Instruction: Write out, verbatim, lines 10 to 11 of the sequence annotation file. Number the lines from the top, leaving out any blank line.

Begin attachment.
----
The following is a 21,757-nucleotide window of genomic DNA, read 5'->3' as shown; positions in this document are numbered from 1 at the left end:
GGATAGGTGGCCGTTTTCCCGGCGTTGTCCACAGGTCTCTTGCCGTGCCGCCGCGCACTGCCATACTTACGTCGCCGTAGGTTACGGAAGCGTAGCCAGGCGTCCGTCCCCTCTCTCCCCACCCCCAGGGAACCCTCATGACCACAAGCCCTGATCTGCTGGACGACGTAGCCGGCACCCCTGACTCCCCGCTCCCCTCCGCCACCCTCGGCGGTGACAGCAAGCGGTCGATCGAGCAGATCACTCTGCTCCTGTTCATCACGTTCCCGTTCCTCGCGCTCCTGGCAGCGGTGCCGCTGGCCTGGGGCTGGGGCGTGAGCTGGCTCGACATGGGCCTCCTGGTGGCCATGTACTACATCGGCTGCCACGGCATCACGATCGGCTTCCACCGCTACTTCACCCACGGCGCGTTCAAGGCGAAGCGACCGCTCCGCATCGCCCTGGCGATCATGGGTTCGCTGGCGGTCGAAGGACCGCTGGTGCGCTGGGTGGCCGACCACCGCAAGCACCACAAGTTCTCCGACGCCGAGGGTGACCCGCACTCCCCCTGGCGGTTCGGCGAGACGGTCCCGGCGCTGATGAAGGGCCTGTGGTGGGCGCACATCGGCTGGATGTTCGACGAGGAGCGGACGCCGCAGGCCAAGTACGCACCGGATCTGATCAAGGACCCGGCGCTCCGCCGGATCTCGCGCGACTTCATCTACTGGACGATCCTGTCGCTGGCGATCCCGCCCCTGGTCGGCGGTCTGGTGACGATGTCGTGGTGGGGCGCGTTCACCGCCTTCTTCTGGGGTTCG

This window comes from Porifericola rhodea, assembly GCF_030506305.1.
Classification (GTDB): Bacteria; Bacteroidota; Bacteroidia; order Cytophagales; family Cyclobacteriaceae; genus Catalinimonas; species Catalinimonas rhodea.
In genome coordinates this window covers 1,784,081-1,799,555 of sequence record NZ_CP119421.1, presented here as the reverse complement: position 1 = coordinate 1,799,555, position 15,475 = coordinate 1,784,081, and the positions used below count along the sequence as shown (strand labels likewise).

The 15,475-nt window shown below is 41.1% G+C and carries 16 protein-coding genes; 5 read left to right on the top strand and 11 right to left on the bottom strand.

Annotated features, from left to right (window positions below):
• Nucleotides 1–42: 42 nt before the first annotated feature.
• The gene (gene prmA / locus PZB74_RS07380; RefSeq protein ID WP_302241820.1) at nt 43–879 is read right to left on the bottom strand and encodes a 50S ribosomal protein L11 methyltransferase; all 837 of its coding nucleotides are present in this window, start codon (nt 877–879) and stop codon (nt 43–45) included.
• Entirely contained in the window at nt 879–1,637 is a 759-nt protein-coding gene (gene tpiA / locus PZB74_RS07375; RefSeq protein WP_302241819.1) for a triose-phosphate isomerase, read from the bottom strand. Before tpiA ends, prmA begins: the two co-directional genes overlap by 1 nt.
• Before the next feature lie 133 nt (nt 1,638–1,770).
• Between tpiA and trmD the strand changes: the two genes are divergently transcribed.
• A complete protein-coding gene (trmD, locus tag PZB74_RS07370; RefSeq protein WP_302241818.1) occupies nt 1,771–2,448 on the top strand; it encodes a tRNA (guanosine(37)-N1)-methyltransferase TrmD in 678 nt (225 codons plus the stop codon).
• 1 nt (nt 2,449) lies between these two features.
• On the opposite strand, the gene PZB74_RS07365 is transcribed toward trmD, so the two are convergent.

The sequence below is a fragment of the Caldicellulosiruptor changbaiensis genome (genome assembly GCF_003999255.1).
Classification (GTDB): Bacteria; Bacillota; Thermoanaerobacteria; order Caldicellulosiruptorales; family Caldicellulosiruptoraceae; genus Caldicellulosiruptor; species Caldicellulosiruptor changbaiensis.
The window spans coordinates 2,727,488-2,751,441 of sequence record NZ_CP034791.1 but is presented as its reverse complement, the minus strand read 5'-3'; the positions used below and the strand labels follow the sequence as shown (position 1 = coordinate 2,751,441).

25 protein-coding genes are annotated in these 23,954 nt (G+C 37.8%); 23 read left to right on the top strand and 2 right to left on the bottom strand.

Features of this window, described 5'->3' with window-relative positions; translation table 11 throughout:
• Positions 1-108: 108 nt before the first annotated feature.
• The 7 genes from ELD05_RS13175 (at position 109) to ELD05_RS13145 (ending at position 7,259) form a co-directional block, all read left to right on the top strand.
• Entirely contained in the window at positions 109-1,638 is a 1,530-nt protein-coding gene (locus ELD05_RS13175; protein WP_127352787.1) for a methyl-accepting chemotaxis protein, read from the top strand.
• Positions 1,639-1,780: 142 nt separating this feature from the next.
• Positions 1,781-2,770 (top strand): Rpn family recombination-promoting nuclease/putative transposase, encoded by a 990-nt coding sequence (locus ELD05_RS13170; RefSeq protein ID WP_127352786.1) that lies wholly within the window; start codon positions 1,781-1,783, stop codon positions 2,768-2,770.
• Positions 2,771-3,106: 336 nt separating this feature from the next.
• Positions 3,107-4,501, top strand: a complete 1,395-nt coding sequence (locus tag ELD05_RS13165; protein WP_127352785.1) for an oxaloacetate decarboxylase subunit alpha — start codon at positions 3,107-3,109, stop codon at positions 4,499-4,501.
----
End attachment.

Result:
• Entirely contained in the window at nt 879–1,637 is a 759-nt protein-coding gene (gene tpiA / locus PZB74_RS07375; RefSeq protein WP_302241819.1) for a triose-phosphate isomerase, read from the bottom strand. Before tpiA ends, prmA begins: the two co-directional genes overlap by 1 nt.
• Before the next feature lie 133 nt (nt 1,638–1,770).